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National Agriculture in the Classroom

Agricultural Literacy Curriculum Matrix


Companion Resource

Value-adding on a Christmas Tree Farm

In this activity, students will learn how to add value to Christmas trees by making scented pillows from balsam fir needles which can be used for gifts or potentially as a fundraiser for your classroom. Older students can also calculate the potential income from selling their value-added projects.

Time to Complete
1-2 hours (time will vary depending on sewing method)
Materials
  • Balsam fir trees (post-Christmas discards) or cut branches (if doing this project at another time of year)
  • Fabric (have students bring in recycled fabric from used clothing). They will need two 5”x 5” squares per pillow.
  • Sewing machine (if you are going to sew the pillows) or needles and thread (if you are going to have students sew all or part of the pillows).
  • Optional decorations for pillows (buttons, etc.)
Procedures
  1. Ask your students what they think is sold at a Christmas tree farm. Christmas trees! Yes, but often a whole lot more. It’s not easy making a living as a farmer, and farmers can earn more income by “adding value” to their Christmas trees. What might they make and sell? Many farms sell garlands and wreathes made from conifer boughs. Some sell scented pillows made from balsam fi r, a deliciously fragrant conifer.
  2. Tell your students that they’re going to put the value-adding idea into action by making balsam fi r sachet pillows. You can undertake this project with your students at any time of year, but it’s an especially good activity after Christmas—it’s a great way to use the needles of discarded Christmas trees.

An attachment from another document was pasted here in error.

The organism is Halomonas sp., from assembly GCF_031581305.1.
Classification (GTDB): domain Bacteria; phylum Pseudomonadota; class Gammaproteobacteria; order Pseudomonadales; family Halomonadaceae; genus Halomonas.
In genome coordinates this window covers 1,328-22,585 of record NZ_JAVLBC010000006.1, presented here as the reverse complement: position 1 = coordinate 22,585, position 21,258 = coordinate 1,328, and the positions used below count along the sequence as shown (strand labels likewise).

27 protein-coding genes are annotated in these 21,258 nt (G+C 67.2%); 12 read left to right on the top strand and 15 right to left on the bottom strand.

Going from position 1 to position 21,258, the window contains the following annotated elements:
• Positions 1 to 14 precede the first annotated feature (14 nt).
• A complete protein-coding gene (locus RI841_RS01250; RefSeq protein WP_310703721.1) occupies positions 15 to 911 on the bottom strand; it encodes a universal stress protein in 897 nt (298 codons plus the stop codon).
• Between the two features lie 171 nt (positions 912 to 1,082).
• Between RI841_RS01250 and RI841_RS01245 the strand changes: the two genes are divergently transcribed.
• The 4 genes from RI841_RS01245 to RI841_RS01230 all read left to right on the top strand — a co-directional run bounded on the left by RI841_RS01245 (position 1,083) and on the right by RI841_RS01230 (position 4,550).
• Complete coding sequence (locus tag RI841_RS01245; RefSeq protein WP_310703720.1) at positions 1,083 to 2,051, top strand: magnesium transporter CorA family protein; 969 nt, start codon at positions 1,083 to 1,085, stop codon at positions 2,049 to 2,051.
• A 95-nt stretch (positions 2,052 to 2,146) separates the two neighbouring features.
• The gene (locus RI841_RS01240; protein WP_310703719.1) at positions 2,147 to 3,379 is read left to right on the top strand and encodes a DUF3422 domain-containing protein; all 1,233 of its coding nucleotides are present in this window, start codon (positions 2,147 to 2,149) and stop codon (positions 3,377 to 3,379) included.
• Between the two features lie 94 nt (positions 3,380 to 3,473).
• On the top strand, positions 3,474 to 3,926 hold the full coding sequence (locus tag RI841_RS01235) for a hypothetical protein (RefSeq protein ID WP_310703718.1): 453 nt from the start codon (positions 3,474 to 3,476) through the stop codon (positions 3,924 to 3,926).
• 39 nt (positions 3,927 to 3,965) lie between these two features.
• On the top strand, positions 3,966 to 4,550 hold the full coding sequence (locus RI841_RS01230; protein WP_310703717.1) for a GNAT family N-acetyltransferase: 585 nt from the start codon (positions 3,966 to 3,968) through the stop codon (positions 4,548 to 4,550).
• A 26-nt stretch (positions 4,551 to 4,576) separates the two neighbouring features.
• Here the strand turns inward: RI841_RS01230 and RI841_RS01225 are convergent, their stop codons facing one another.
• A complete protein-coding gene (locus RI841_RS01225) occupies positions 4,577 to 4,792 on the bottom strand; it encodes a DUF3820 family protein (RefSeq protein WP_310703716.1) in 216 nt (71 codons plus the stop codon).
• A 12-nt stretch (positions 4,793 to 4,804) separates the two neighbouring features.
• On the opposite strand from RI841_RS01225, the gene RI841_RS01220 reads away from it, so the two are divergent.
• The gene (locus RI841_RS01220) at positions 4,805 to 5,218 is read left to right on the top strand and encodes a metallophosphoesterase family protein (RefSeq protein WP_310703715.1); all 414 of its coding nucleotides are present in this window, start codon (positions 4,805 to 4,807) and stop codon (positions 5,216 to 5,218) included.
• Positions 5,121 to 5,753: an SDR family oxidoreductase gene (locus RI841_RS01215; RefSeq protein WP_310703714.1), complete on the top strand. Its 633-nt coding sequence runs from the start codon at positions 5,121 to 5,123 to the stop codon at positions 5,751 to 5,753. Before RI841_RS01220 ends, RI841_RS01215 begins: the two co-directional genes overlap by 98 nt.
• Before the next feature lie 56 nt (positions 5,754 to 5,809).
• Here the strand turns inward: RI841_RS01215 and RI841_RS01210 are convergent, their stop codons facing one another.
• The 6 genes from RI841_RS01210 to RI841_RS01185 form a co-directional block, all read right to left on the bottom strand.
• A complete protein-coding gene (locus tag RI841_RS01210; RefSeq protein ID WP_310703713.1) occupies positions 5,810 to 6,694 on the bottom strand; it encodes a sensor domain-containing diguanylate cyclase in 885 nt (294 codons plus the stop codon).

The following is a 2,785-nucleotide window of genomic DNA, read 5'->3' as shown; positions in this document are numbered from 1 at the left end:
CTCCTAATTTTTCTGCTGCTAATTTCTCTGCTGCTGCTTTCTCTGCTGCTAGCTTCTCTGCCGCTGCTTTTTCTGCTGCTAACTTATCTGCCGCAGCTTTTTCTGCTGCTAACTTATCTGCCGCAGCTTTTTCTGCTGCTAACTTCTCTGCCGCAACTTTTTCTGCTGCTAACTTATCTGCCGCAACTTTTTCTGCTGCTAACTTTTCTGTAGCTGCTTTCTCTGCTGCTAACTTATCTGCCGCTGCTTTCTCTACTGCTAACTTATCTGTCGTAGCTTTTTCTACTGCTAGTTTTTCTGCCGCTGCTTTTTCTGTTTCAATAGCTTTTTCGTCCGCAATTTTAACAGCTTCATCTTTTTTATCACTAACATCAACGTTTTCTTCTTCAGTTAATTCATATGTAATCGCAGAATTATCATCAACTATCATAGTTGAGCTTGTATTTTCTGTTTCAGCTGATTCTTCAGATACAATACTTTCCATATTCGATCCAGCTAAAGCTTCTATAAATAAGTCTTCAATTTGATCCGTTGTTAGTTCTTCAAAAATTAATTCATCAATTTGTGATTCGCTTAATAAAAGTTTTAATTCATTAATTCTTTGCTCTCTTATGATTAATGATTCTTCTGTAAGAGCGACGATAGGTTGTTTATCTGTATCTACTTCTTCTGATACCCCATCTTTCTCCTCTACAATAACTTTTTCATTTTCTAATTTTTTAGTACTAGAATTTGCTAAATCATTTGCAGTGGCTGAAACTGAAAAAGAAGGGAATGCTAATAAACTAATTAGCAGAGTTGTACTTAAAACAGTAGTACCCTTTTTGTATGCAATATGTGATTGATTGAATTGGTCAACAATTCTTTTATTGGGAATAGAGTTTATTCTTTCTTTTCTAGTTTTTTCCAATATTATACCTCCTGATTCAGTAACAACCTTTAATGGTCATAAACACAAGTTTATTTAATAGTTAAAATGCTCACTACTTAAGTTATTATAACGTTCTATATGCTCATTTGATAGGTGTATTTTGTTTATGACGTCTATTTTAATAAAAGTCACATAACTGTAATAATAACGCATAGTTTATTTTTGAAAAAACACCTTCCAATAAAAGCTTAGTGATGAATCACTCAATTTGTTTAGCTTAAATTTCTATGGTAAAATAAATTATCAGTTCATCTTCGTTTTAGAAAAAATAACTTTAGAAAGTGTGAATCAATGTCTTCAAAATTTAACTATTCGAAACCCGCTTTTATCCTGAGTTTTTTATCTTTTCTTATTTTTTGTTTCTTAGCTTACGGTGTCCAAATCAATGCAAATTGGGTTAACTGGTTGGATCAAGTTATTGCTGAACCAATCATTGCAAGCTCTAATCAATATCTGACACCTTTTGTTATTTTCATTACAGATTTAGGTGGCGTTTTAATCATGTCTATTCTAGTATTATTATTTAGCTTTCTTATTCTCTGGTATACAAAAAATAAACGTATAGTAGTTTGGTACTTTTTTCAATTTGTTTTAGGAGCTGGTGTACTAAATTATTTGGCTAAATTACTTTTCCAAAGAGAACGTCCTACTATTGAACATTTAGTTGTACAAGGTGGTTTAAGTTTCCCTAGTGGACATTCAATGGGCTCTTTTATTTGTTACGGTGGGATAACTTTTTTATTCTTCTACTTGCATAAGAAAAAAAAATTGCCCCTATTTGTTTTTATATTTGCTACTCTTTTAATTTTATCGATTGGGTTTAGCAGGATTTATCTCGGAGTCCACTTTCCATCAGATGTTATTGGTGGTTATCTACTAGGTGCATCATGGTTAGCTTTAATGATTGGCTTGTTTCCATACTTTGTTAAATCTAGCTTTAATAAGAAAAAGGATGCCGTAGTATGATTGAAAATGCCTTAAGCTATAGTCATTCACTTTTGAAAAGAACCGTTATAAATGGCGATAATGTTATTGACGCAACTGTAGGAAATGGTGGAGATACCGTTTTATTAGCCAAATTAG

3. If you plan to do this project after Christmas, put the word out in your school community that you’d be interested in having 4 or 5 balsam fi r Christmas trees brought to school and stored in a convenient place on the school grounds. If you’d like to do this project at a different time of year, gather balsam branches and let them dry out for a few weeks.
  4. Lay the trees or cut branches on a large tarp and have students help pull the needles from the branches. Have each student gather 1 to 1ó cups of needles—that will be enough to create a small pillow. If they are enthusiastic and you have plenty of trees, they can harvest more needles and make additional pillows as a classroom fundraiser. This is a nice way to practice the value-adding concept—start with your farm product (the Christmas tree) and make something beautiful and useful from it to generate additional income.
  5. To make the pillows truly recycled and maximize the value-adding, utilize recycled fabric for the pillow covers. Have your students bring in fabric from old shirts, blue jeans, etc. Each pillow will require two 5” x 5” squares (to create a finished pillow of about 4 inches.)
  6. Sew the two pieces of pillow fabric together, with right sides facing each other. You can sew the squares together with a sewing machine, if time is limited. Sew with a 5/8” seam, leaving a 2” opening on one side. Turn the pillow right side out and you’re ready to stuff. Or have the kids sew the pillows by hand.
  7. Use a piece of paper curled into a funnel shape to pour the needles into the pillow.
  8. Sew closed and decorate outside with buttons or other notions, if desired.
  9. Have students research on the Internet the going rate for balsam pillows. How many pillows would their class be able to create from a single Christmas tree? What additional value-added income could they generate through balsam pillow making, if they use all recycled materials to fabricate them?
Author
Christmas Tree Farmers Association of New York
Lessons Associated with this Resource